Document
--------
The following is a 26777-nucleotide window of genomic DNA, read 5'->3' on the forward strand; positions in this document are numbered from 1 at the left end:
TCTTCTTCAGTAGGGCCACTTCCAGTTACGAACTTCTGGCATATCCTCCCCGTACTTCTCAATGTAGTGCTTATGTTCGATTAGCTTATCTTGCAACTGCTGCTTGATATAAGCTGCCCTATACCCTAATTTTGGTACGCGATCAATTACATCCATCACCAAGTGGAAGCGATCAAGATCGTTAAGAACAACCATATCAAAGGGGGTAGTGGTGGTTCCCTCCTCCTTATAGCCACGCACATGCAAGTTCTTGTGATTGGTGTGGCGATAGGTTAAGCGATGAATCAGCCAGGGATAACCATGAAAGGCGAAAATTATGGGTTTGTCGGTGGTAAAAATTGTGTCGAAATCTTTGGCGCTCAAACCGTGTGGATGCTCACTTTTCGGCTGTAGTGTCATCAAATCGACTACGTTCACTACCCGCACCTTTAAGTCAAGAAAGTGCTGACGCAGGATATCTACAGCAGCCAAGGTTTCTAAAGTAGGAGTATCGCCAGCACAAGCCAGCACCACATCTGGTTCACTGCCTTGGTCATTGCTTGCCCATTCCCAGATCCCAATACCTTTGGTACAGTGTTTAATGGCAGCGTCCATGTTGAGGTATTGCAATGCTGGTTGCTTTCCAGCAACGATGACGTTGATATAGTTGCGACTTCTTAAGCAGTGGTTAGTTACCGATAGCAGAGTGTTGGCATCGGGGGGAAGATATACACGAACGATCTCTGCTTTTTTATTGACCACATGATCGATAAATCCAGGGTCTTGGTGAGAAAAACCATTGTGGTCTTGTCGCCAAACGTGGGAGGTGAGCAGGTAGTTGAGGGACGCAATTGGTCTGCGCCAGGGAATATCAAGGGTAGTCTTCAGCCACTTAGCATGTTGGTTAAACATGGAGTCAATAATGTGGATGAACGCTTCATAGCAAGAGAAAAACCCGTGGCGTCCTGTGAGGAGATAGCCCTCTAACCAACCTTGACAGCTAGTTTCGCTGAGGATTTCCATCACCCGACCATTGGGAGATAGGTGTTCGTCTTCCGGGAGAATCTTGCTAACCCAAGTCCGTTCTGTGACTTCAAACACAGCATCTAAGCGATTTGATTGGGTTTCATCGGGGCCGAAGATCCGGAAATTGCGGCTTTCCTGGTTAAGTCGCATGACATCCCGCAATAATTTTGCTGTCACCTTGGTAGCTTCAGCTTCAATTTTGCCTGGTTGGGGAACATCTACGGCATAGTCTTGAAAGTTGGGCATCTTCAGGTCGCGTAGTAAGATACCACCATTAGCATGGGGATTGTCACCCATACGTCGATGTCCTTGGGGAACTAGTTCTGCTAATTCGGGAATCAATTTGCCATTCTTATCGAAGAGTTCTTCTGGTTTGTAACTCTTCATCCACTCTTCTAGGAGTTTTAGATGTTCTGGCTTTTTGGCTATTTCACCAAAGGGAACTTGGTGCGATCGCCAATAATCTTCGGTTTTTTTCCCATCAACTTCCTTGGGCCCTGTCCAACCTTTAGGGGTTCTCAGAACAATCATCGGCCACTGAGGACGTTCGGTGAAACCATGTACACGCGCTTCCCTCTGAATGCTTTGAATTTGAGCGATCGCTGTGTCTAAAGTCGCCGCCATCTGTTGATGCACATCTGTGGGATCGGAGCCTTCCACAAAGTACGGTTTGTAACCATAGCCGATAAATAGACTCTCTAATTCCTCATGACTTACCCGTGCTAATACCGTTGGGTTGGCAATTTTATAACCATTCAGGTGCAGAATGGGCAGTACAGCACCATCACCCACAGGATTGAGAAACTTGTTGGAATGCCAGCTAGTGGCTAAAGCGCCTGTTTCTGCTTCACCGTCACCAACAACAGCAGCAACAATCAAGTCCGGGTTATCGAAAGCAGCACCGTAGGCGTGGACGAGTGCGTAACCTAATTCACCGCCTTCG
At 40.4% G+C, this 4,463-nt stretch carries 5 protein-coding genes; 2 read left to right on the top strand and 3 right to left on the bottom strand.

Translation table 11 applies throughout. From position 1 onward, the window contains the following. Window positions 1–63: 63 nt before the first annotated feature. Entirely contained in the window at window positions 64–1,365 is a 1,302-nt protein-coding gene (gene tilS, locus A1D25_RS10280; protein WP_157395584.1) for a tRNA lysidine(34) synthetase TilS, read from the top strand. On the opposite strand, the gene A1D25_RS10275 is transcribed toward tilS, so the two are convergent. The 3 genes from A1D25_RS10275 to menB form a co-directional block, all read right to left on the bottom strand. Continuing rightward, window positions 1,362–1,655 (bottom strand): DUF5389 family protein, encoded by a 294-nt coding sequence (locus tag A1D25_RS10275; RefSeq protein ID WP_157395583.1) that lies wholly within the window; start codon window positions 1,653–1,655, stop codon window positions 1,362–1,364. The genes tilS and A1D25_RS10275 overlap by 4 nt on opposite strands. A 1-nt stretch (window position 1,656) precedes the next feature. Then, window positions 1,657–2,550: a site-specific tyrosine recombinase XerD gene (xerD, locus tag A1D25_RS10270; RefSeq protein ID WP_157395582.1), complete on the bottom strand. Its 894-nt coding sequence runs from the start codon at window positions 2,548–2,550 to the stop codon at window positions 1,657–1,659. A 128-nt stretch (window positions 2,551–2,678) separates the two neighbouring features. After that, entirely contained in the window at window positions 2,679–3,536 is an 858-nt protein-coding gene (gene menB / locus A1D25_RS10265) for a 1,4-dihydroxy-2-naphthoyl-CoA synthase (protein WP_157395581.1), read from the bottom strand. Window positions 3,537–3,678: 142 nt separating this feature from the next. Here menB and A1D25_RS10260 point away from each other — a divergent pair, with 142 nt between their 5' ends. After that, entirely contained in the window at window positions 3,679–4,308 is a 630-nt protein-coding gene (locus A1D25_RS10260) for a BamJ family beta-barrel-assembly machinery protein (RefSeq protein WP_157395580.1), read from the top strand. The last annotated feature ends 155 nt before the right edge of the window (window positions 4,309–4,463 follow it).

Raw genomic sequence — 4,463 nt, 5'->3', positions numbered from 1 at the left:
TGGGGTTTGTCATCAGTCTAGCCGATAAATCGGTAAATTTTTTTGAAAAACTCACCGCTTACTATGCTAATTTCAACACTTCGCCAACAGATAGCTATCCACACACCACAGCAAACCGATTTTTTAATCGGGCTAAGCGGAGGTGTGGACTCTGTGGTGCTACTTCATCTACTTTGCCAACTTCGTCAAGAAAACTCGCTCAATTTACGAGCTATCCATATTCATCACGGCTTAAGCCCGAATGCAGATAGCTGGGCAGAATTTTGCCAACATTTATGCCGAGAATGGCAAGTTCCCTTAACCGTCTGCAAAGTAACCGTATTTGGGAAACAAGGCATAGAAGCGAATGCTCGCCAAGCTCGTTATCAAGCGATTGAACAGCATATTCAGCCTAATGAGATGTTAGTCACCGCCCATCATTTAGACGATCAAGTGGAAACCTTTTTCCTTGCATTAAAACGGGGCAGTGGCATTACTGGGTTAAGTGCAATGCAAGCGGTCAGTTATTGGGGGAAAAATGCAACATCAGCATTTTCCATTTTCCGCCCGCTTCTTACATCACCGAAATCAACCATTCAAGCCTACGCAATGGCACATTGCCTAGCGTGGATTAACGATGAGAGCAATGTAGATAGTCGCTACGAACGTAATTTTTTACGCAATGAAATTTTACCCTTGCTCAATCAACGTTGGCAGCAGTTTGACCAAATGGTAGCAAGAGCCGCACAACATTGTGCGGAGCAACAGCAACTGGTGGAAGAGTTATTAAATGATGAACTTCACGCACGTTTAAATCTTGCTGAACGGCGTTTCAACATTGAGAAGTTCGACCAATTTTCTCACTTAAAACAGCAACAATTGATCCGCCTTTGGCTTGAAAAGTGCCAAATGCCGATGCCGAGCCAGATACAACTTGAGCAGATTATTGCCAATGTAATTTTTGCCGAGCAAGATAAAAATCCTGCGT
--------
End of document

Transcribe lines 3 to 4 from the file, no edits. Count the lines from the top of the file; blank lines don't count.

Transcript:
At 40.4% G+C, this 4,463-nt stretch carries 5 protein-coding genes; 2 read left to right on the top strand and 3 right to left on the bottom strand.

Translation table 11 applies throughout. From position 1 onward, the window contains the following. Window positions 1–63: 63 nt before the first annotated feature. Entirely contained in the window at window positions 64–1,365 is a 1,302-nt protein-coding gene (gene tilS, locus A1D25_RS10280; protein WP_157395584.1) for a tRNA lysidine(34) synthetase TilS, read from the top strand. On the opposite strand, the gene A1D25_RS10275 is transcribed toward tilS, so the two are convergent. The 3 genes from A1D25_RS10275 to menB form a co-directional block, all read right to left on the bottom strand. Continuing rightward, window positions 1,362–1,655 (bottom strand): DUF5389 family protein, encoded by a 294-nt coding sequence (locus tag A1D25_RS10275; RefSeq protein ID WP_157395583.1) that lies wholly within the window; start codon window positions 1,653–1,655, stop codon window positions 1,362–1,364. The genes tilS and A1D25_RS10275 overlap by 4 nt on opposite strands. A 1-nt stretch (window position 1,656) precedes the next feature. Then, window positions 1,657–2,550: a site-specific tyrosine recombinase XerD gene (xerD, locus tag A1D25_RS10270; RefSeq protein ID WP_157395582.1), complete on the bottom strand. Its 894-nt coding sequence runs from the start codon at window positions 2,548–2,550 to the stop codon at window positions 1,657–1,659. A 128-nt stretch (window positions 2,551–2,678) separates the two neighbouring features. After that, entirely contained in the window at window positions 2,679–3,536 is an 858-nt protein-coding gene (gene menB / locus A1D25_RS10265) for a 1,4-dihydroxy-2-naphthoyl-CoA synthase (protein WP_157395581.1), read from the bottom strand. Window positions 3,537–3,678: 142 nt separating this feature from the next. Here menB and A1D25_RS10260 point away from each other — a divergent pair, with 142 nt between their 5' ends. After that, entirely contained in the window at window positions 3,679–4,308 is a 630-nt protein-coding gene (locus A1D25_RS10260) for a BamJ family beta-barrel-assembly machinery protein (RefSeq protein WP_157395580.1), read from the top strand. The last annotated feature ends 155 nt before the right edge of the window (window positions 4,309–4,463 follow it).